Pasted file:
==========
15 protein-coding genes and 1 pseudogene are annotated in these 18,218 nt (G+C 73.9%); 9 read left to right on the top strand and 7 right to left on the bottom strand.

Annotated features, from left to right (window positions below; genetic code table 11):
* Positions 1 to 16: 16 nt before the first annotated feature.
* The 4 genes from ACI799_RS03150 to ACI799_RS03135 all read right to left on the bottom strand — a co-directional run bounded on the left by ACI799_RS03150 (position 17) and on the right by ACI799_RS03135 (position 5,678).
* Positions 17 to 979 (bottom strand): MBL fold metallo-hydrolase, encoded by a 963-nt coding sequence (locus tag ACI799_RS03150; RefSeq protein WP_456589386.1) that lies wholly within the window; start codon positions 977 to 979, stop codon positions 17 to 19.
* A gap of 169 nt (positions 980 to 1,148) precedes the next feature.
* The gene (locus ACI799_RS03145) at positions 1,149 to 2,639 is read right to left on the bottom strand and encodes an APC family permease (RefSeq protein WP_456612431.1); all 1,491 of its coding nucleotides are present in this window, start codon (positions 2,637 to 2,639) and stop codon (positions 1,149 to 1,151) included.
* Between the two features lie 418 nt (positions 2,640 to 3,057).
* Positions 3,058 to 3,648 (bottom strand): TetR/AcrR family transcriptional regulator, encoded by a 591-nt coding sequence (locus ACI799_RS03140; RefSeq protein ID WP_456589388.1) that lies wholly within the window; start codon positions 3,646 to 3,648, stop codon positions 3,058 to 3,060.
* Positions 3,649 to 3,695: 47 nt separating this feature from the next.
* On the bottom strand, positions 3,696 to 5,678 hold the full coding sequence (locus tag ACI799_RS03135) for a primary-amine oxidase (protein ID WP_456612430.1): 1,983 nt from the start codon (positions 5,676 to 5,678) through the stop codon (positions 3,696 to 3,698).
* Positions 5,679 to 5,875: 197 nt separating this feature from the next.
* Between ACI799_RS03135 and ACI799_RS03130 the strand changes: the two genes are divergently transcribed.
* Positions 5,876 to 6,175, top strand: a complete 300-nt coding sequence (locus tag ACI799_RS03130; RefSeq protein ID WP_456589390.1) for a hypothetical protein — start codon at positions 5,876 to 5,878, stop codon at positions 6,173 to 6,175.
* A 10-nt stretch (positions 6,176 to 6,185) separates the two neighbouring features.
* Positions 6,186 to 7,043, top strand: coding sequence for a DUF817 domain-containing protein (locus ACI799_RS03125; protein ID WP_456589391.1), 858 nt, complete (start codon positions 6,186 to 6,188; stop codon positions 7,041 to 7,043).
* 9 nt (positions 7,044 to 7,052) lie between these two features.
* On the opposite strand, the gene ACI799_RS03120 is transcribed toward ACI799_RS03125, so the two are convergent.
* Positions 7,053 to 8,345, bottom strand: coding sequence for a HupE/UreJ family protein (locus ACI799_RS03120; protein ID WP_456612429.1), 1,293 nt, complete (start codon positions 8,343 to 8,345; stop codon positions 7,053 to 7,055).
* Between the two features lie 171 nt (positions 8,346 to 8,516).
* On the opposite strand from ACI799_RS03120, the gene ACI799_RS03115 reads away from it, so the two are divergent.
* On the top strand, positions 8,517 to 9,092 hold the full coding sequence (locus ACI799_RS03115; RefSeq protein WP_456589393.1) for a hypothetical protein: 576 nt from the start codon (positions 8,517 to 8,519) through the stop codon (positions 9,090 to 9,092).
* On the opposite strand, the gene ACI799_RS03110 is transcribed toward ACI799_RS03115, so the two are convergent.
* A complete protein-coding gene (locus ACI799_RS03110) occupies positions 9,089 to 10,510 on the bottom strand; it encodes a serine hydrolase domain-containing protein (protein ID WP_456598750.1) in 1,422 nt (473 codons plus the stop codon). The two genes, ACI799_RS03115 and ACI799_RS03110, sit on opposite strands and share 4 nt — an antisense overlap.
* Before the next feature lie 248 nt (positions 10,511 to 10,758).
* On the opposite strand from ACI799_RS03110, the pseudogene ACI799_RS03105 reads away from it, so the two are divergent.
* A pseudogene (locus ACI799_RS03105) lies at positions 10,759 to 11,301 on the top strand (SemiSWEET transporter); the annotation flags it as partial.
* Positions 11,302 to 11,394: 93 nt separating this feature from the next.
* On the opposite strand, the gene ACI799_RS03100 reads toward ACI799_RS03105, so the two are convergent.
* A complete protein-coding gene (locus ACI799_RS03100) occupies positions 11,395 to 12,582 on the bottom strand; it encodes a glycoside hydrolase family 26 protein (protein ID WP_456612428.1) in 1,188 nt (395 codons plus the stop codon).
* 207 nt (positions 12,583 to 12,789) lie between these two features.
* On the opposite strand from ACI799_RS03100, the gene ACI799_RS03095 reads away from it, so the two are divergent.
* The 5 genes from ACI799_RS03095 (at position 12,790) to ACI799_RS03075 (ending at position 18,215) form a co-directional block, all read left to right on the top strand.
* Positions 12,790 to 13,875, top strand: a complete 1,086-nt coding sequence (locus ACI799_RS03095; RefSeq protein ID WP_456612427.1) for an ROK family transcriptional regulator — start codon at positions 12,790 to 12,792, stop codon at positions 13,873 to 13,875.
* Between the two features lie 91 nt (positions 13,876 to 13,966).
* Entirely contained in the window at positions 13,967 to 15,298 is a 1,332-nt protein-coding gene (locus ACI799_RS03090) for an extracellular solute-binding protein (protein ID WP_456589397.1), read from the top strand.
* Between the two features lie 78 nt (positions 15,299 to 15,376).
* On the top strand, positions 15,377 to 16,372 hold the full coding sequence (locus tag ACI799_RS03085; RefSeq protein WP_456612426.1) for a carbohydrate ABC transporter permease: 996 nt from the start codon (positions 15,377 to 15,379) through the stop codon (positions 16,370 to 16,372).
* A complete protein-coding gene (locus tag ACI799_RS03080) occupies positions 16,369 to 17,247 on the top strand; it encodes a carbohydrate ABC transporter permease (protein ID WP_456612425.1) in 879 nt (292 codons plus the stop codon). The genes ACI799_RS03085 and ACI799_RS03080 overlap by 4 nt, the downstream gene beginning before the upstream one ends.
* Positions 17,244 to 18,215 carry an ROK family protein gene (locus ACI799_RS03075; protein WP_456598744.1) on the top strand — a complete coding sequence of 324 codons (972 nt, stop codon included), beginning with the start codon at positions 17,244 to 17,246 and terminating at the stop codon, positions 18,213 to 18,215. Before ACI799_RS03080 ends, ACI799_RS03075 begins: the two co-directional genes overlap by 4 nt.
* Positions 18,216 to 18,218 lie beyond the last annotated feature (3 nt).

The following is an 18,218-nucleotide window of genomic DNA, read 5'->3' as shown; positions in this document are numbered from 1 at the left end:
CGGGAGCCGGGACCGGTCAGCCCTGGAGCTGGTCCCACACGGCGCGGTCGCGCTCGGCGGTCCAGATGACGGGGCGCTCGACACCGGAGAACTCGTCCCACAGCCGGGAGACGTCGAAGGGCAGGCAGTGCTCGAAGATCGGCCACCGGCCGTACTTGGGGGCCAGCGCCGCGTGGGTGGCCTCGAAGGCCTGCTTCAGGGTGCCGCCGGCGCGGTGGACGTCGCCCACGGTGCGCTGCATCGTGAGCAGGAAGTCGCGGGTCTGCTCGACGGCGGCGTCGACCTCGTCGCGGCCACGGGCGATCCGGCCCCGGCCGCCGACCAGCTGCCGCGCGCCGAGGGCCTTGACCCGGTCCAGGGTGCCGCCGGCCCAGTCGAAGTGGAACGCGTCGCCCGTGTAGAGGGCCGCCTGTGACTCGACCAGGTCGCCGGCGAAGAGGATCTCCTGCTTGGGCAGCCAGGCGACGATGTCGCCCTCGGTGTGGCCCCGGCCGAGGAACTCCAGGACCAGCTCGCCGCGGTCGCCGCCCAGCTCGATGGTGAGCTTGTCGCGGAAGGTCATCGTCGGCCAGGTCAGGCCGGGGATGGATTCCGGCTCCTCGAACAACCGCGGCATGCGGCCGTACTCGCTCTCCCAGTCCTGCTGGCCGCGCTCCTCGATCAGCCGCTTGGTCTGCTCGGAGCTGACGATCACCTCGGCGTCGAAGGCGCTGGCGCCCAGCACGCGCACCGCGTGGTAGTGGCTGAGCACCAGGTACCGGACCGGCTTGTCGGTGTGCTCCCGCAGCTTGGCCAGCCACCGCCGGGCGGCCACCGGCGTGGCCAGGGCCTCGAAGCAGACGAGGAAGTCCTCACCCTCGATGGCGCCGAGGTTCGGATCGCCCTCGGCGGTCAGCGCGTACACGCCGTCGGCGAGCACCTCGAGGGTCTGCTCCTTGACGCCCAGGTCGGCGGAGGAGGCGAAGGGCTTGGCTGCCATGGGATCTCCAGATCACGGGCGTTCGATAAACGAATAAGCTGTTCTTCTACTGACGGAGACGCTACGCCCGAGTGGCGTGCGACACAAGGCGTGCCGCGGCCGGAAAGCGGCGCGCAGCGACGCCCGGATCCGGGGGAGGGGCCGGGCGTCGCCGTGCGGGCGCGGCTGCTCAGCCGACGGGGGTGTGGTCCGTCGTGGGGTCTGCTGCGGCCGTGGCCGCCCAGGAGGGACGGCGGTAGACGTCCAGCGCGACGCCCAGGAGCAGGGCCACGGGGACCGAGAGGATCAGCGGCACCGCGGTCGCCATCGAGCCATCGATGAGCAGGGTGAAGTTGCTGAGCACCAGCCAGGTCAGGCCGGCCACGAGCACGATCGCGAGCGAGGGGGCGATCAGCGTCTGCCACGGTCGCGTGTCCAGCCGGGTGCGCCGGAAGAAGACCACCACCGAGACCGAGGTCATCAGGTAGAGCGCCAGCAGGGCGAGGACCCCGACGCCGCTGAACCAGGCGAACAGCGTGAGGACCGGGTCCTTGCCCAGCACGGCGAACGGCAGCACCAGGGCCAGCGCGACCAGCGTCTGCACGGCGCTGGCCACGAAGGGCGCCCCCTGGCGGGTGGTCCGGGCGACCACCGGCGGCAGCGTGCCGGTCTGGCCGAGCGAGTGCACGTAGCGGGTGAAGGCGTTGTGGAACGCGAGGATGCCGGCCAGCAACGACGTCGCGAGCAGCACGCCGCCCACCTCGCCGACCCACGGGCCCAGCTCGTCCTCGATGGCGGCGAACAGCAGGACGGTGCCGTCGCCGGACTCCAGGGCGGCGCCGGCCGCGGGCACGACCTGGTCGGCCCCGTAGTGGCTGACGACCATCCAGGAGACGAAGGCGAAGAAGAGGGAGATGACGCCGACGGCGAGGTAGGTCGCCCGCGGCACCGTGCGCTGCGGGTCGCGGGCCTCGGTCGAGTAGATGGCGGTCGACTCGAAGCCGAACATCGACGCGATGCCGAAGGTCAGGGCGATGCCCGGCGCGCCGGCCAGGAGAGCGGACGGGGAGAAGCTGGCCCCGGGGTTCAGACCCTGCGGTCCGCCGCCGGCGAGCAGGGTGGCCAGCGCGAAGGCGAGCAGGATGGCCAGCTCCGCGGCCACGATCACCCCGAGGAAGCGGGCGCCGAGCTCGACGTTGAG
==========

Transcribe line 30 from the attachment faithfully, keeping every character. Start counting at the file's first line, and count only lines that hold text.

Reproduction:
* A complete protein-coding gene (locus ACI799_RS03100) occupies positions 11,395 to 12,582 on the bottom strand; it encodes a glycoside hydrolase family 26 protein (protein ID WP_456612428.1) in 1,188 nt (395 codons plus the stop codon).